New Nanotech Could Lead to Heart-Powered Phones

First commercially viable nanogenerators unveiled
By Rob Quinn,  Newser Staff
Posted Mar 30, 2011 8:55 AM CDT
Nanogenerator Breakthrough Could Lead to Pulse-Powered Electronics
This photo released by Georgia Tech University shows professor Zhong Lin Wang holding a microfiber nanogenerator composed of a pair of entangled fibers.    (AP Photo/Georgia Tech University)

Scientists say a big leap forward in nanotechnology has put them on the road to creating electronics that won't run out of juice until their owners do. Researchers say they have made the first commercially viable nanogenerators, which can use tiny movements like a pinch of a finger or even the beat of heart to produce electricity, the Telegraph reports. The new technology is thousands of times more powerful than its predecessors, raising the possibility of footstep-powered cell phones or pulse-powered insulin pumps.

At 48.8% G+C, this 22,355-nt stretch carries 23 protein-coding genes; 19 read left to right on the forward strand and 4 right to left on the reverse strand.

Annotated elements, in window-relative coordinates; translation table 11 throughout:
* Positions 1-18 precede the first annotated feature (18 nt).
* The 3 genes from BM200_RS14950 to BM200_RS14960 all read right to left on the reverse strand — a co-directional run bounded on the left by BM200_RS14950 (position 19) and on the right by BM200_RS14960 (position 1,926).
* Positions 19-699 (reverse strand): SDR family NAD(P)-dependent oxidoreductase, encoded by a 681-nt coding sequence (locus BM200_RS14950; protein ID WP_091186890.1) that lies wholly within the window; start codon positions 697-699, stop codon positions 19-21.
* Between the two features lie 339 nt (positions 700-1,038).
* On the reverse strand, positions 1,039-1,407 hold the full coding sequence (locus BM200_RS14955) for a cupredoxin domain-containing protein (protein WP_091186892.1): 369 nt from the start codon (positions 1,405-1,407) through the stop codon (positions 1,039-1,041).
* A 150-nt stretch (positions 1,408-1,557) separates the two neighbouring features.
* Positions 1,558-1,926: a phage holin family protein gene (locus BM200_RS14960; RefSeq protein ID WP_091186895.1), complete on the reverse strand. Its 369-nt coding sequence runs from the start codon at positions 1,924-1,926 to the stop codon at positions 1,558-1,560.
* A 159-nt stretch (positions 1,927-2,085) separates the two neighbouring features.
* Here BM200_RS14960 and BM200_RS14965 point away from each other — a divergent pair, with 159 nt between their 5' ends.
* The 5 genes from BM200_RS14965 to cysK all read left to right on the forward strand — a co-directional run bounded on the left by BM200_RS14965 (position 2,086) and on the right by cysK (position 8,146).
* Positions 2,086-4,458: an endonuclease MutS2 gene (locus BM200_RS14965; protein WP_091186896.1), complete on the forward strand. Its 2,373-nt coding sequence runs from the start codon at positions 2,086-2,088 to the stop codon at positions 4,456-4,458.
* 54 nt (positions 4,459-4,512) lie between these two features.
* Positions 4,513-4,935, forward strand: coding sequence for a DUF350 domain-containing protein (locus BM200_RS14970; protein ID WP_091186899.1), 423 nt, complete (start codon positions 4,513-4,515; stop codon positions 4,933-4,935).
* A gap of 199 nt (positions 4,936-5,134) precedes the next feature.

"This development represents a milestone toward producing portable electronics that can be powered by body movements without the use of batteries or electrical outlets," the lead researcher told an American Chemical Society meeting. "Our nanogenerators are poised to change lives in the future. Their potential is only limited by one's imagination." The tiny generators are likely to find their first use in environmental sensors, which they will be able to power using the energy from gusts of wind. (More electronics stories.)

Get the news faster.
Tap to install our app.
Install the Newser News app
in two easy steps:
1. Tap in your navigation bar.
2. Tap to Add to Home Screen.